Dick Cove

My Field Investigations in Biology class ventured into the old growth forest in Dick Cove (aka Thumping Dick Hollow, apparently named for a former inhabitant who built an ingenious corn-pounding device). In addition to measuring trees to quantify how the forest community is changing, we found some interesting creatures in the undergrowth.

First question, thanks to Ruffin: can you spot the animal?

Camouflage on leaves

How about now, when it sits on a rock?

Spring peeper, Pseudacris crucifer. The scientific name derives from the cross on the animal's back.

Another cryptic creature, this time an unknown Hemipteran bug:

...and Mary demonstrates how to "picture-bomb."

Allie found an archaeological artifact (or, trash, depending on your perspective). After some debate, we left it in place. The mini-terrarium inside was remarkable — soil had accumulated over the years, then moss spores somehow found their way in.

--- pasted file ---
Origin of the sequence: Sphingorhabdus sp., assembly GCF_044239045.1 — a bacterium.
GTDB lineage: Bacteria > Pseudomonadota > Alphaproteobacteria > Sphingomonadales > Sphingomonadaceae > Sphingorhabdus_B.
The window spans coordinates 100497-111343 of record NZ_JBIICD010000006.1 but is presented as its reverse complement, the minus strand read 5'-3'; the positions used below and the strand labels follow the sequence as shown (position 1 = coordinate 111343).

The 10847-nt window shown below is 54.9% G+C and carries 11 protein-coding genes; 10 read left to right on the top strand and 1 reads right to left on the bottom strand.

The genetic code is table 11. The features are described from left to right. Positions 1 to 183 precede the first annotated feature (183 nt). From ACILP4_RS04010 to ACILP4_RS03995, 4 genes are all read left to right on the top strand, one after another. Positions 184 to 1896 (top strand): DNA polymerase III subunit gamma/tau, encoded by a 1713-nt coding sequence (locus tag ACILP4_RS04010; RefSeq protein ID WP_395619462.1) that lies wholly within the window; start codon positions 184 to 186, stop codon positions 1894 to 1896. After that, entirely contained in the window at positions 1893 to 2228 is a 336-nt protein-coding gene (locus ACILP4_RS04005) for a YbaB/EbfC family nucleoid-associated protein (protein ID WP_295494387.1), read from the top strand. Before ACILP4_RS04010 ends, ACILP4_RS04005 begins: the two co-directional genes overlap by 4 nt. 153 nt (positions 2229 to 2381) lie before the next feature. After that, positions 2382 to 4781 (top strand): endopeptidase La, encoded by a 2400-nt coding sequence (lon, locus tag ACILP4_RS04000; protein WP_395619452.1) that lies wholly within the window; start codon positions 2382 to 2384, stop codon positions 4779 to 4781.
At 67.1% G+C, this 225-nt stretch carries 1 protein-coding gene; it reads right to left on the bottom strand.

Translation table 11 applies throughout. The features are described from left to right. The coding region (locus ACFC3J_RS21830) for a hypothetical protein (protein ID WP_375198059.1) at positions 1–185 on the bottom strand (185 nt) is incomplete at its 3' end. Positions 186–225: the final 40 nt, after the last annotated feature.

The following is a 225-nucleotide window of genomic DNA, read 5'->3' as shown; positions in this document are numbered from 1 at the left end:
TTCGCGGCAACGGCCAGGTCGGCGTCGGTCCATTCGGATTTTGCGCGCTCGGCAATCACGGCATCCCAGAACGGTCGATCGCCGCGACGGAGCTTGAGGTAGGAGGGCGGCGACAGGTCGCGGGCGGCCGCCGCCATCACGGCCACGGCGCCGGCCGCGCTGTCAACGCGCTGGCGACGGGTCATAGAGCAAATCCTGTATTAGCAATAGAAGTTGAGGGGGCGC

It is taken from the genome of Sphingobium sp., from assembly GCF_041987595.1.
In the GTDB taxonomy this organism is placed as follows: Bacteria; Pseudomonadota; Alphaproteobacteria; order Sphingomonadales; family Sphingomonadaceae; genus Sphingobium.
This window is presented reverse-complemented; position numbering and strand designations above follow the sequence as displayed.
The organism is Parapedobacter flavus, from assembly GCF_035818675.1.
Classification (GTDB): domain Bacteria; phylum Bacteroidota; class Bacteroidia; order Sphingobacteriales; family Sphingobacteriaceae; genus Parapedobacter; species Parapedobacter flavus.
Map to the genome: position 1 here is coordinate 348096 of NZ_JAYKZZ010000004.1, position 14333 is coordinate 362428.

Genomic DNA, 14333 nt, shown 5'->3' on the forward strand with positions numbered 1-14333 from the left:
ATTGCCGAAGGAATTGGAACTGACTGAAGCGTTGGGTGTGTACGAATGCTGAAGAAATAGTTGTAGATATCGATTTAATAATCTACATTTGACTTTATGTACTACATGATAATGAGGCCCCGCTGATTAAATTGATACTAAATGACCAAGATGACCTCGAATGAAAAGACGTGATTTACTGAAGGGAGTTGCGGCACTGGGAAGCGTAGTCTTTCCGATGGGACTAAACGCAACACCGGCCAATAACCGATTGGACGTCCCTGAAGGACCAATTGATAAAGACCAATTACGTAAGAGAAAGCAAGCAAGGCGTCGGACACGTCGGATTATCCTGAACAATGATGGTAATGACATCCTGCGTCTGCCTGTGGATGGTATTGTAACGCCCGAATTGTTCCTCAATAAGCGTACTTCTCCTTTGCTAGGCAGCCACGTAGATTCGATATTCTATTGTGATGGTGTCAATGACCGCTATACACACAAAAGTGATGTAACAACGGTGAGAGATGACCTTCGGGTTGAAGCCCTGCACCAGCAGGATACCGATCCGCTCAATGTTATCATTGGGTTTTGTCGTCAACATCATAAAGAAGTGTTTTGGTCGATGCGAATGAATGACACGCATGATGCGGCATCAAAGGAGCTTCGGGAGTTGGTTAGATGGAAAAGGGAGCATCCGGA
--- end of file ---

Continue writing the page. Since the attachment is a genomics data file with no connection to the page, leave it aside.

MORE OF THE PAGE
Bryophytes in a bottle

Another world inside; like the Sewanee Bubble.

Last, Jeff found a spectacular Philomycus under some bark of a downed log. These native gastropods are “mantleslugs” and they are as big as cigars.

Philomycus with the fecal remains of its fungus dinner.

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